"Seventeen of the 241 terrorist detainees currently being held at Guantanamo Bay are Chinese Muslims known as Uighurs. These Uighurs have been allied with and trained by al Qaeda-affiliated terrorist groups. (1) The goal of the Uighurs is to establish a separate sharia state. (2) (...)
At Guantanamo Bay, the Uighurs are known for picking up television sets on which women with bared arms appear and hurling them across the room. (3) (...)
By their own admission, Uighurs being held at Guantanamo Bay are members of or associated with the Eastern Turkistan Islamic Movement (ETIM) (4), an al Qaeda-affiliated group designated as a terrorist organization under U.S law. (...) (5)
Prior to 9/11, the Uighurs received jihadist training in Tora Bora, Afghanistan, a known al Qaeda and Taliban training ground. (6) What's more, they were trained, most likely in the weapons, explosives and ideology of mass killing, by Abdul Haq, a member of al Qaeda's shura , or top advisory council. (7) President Obama's own interagency review board found that at least some of the Uighurs are dangerous. (8) (...)
Even if you accept the argument made by their defenders that the Uighurs' true targets are Chinese, not Americans, it does nothing to change the fact that they are trained mass killers instructed by the same terrorists responsible for killing 3,000 Americans on September 11, 2001. (9)"
Taking these claims in order:
(1) "These Uighurs have been allied with and trained by al Qaeda-affiliated terrorist groups." The Uighurs deny that they were members of the East Turkestan Islamic Movement, which is the "al Qaeda-affiliated group" the government accuses them of being "affiliated" with. They were present at what is variously described as a camp or a village where Uighurs were trained by the ETIM. From this brief (pdf):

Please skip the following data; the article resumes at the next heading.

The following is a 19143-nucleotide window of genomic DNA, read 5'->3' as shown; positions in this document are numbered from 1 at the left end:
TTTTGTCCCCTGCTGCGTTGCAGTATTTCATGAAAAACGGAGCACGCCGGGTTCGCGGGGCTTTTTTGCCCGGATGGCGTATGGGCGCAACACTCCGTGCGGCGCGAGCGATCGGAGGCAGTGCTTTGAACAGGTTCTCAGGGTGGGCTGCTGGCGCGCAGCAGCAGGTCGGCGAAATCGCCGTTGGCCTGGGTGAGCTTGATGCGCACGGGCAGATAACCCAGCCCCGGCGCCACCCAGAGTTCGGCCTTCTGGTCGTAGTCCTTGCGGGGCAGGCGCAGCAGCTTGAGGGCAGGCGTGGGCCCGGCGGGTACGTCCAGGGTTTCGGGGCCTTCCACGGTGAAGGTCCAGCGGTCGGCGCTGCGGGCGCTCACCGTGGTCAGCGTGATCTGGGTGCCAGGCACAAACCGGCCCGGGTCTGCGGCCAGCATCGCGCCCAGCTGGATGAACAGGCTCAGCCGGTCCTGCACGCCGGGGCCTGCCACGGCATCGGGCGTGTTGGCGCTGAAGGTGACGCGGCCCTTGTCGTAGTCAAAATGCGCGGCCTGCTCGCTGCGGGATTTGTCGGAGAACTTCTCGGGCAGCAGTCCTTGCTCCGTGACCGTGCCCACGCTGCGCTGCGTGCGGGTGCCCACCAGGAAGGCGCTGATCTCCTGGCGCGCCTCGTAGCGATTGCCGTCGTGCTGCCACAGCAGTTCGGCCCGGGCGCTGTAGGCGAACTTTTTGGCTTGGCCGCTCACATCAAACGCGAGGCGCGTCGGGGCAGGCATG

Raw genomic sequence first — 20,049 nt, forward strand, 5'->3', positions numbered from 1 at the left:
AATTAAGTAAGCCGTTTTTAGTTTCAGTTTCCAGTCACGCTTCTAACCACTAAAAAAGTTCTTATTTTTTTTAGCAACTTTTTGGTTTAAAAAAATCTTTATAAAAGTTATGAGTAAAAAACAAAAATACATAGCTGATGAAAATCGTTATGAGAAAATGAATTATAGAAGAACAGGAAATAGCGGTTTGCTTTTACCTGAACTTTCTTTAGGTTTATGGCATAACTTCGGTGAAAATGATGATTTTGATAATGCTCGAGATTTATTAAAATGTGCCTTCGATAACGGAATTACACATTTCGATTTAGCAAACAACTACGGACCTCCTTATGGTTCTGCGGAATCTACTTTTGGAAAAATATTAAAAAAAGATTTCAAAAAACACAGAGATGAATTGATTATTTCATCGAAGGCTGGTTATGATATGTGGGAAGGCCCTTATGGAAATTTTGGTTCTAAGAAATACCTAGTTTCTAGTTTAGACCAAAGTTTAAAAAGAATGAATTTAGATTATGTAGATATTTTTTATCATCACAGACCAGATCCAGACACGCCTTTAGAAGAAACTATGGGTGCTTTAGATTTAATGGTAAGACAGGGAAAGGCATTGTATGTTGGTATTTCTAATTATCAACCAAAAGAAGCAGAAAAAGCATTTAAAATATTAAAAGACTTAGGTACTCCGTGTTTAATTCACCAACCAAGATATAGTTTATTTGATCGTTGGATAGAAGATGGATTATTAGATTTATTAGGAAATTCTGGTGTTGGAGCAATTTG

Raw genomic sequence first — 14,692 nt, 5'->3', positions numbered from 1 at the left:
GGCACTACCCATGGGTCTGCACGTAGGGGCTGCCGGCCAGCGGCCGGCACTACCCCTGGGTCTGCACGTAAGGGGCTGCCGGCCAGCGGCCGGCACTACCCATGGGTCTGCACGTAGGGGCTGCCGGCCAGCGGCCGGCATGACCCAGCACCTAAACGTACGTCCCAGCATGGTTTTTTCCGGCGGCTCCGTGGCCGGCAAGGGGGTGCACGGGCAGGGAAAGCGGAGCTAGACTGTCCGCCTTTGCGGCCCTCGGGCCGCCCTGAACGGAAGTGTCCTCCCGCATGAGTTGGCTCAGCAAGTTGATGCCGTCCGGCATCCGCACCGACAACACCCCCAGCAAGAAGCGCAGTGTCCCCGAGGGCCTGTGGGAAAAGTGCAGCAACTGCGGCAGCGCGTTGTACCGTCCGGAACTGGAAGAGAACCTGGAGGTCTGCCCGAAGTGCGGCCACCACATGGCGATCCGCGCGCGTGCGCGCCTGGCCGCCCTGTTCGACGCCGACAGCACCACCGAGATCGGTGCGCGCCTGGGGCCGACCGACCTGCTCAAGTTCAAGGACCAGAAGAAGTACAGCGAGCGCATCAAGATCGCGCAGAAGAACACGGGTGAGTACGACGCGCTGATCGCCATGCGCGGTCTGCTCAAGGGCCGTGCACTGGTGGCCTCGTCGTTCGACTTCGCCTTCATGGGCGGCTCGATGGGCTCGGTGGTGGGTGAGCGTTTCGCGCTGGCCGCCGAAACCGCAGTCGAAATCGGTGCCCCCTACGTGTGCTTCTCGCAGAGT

"The village itself was no more than a handful of houses bisected by dirt tracks. Each Petitioner, as well as five Uighurs who would later be determined non-combatants, lived in this village in October, 2001. In return for food and shelter, the Uighur men did odd jobs and manual labor. They helped build houses and a mosque."
The training consisted in being taught to assemble and disassemble a rifle, and (in some cases) firing a few rounds from it. From the same brief:
"In the village there was a single AK-47 Kalashnikov rifle and a pistol. Sixteen of the eighteen Uighurs (including all Petitioners and all five of the Uighurs later determined to be noncombatants) freely admit that they were shown the Kalashnikov, and how to assemble and disassemble the weapon. Some engaged in target practice. (Akhtar Qassim, later determined not to be an enemy combatant, shot three or four rounds.)"
From this CSRT transcript:
"Q. What other activities were going on at the camp?
A. There was no typical training, whoever volunteered, once in a while people would run or exercise. I would carry wood, water came from far away, bring stone to build houses.
Q. I want to make sure that I understand, you only trained on the rifle for two or three days between the time you arrived and the time you left the camp?
A. I don't remember the exact date, maybe June 10th or the end of June. One day they showed us an old rusty rifle for about a half hour. Then the second day we shot three to five bullets."
"Abbas, however, says that the detainee who went off on the TV has already been released to Albania and that it had nothing to do with any bare arms. Rather, he had repeatedly requested to speak to camp supervisors and had been ignored, so he chose to cause a scene."